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Technology and Arts celebrated at 2nd annual PAX Museum expo

Lexington Park, MD – The PAX River Naval Air Museum and Visitor Center hosted its second annual Technology and Arts Expo, inviting Southern Maryland residents to enjoy various activities and see special exhibits put on by the art and tech communities.

The event, which occurred from 10 a.m. to 5 p.m. Saturday, Feb. 2, featured representatives from Sailing Center Chesapeake, the Naval Air Warfare Center Aircraft Division (NAWCAD), NAVAIR, ABSI, and Boeing.

When patrons entered the museum, they paid the entry fee for the event and then had free rein over the museum. Many immediately congregated at the ABSI drone exhibit where you could wear virtual reality goggles and see through the eyes of a drone, looking at yourself from a third-person perspective. They’d then get in line to fly a miniature drone through an obstacle course encased in a net, a favorite from the previous year according to Dan Bramos, who coordinated the expo.

“We started out a few years ago as a part of the Maryland STEM festival in November but decided to bring it out as its own entity and include the arts with it,” stated the organizer who also serves as the vice president for Activities (a volunteer position on the museum’s board of directors). Bramos expected to see somewhere between “300-500 people” and was not discouraged by the weather the week brought. “We’ve actually seen increased numbers on bad weather days from people who want to get out of the house.” Luckily for Bramos the weather Saturday was ideal, and the snow was melting.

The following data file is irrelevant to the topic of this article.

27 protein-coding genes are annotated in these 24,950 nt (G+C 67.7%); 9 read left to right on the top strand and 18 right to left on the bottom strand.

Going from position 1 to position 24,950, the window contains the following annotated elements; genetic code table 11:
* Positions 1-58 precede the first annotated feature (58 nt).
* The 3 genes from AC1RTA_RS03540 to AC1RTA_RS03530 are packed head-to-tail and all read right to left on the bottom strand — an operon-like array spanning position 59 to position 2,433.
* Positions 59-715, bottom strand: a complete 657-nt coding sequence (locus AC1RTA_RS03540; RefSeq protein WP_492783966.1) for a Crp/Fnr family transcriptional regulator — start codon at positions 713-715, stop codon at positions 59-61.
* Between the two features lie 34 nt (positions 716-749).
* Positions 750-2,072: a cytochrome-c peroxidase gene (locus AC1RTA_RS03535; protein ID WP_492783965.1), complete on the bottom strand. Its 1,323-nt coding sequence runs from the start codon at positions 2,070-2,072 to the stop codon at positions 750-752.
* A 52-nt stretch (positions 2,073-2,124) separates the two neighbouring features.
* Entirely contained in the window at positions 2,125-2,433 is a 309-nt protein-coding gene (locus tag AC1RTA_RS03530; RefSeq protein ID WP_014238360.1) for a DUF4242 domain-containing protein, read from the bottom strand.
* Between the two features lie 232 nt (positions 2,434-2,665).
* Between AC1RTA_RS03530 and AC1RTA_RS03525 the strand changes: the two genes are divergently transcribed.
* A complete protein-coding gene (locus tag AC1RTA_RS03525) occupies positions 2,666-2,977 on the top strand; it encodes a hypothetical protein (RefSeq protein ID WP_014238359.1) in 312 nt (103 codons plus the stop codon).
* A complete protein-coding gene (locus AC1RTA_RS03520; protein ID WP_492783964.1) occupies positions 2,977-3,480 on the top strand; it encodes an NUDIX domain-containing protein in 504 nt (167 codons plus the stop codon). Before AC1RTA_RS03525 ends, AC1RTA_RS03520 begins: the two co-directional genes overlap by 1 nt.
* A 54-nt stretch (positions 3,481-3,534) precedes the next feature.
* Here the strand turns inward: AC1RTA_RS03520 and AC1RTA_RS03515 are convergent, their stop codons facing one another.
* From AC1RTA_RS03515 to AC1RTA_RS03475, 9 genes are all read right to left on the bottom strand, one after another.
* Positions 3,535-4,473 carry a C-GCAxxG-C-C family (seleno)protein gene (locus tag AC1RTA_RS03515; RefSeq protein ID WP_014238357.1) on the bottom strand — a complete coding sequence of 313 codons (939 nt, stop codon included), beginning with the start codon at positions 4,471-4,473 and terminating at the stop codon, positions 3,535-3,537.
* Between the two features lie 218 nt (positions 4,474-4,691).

Once the excitement over flying a drone left the kids they’d begin to work around the floor to the other exhibits. The NAVAIR table attracted many event-goers, featuring a “Squishy Circuits” activity where the kids would learn about the conductivity of Playdough and how to complete a circuit, lighting small bulbs sticking out of the contraption. They could then get a free glowstick along with an explanation of how the glowsticks work and the chemical reaction occurring inside, illuminating their faces as they looked on in excitement.

Another table was NAWCAD who taught children coding by allowing them to play the game pong–essentially table tennis in video game form-–on a free code teaching software called Scratch. The software works by providing the pieces of code to the user but forcing them to figure out how they fit together much like a puzzle. NAWCAD additionally had a fabrication trailer behind the museum where interested patrons could learn about 3D printing and see the process in real-time.

Back inside of the museum, patrons could build paper airplanes with Boeing, pay a little extra to use the museum’s flight simulators, or explore the St. Mary’s College of Maryland’s tiny house on display. One of the college’s leads on the project, Professor of Art Carrie Patterson, was even present to answer any questions about the tiny home.

For more information on the museum please visit the PAX River Naval Air Museum website.

Contact Jerold at staffwriter@thebaynet.com.

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